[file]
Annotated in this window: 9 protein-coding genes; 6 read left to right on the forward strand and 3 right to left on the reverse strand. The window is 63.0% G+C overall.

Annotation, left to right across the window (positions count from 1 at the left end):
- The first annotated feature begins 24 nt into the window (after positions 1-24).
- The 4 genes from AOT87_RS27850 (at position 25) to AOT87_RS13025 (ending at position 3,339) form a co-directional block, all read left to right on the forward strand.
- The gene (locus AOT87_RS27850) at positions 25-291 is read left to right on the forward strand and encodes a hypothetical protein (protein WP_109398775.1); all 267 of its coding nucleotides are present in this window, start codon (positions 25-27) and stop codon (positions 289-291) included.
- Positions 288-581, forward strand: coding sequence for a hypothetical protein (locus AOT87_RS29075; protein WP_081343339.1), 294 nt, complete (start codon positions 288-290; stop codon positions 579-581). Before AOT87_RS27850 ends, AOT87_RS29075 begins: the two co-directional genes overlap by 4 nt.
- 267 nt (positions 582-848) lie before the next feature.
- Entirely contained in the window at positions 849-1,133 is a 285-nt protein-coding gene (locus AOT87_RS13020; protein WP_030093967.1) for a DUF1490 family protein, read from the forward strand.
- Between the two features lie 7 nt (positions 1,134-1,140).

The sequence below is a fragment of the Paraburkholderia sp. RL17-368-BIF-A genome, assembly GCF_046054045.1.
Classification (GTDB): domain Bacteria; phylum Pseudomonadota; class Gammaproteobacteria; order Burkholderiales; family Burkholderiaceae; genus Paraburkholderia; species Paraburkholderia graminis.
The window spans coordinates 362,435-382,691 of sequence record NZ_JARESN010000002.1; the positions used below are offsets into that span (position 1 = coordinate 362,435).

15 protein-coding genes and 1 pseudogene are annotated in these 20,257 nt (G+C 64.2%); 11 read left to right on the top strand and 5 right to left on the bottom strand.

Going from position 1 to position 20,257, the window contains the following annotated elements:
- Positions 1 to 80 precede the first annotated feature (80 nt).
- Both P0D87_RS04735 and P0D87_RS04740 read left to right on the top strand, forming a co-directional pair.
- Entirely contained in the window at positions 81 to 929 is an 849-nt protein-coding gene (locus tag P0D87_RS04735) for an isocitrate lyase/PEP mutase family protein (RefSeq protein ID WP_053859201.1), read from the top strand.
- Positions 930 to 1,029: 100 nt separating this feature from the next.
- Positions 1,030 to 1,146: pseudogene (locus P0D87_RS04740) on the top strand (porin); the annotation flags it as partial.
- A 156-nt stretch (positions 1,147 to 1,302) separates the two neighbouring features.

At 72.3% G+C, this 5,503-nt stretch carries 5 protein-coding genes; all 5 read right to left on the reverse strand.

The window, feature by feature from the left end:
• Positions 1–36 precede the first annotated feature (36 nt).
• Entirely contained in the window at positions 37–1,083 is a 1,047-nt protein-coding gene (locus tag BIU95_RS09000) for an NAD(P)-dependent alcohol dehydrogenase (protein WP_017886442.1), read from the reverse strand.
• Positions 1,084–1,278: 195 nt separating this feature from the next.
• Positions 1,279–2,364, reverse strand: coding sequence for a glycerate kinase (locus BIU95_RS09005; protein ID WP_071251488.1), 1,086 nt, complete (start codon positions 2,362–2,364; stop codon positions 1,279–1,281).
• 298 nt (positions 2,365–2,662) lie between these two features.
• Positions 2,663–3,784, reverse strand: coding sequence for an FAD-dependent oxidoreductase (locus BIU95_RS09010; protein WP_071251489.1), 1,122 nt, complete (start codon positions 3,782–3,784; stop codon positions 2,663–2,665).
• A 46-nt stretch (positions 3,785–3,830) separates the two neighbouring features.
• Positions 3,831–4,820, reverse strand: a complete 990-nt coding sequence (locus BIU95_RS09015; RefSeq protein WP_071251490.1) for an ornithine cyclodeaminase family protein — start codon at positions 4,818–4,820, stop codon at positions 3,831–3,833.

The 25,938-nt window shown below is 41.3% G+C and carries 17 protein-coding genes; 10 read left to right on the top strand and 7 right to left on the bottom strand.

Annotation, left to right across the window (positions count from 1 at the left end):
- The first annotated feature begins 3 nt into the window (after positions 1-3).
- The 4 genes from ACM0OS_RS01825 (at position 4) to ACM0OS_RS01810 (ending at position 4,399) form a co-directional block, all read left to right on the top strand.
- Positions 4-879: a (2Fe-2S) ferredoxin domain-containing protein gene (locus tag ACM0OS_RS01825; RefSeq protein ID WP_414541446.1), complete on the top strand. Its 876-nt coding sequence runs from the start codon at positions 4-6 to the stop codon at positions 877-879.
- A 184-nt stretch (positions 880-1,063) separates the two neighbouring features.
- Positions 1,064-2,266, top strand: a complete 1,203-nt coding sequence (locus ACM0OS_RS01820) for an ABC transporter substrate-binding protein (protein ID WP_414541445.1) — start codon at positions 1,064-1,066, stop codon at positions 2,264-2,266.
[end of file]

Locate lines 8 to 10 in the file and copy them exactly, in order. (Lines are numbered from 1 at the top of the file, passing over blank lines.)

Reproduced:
- Entirely contained in the window at positions 849-1,133 is a 285-nt protein-coding gene (locus AOT87_RS13020; protein WP_030093967.1) for a DUF1490 family protein, read from the forward strand.
- Between the two features lie 7 nt (positions 1,134-1,140).

The sequence below is a fragment of the Paraburkholderia sp. RL17-368-BIF-A genome, assembly GCF_046054045.1.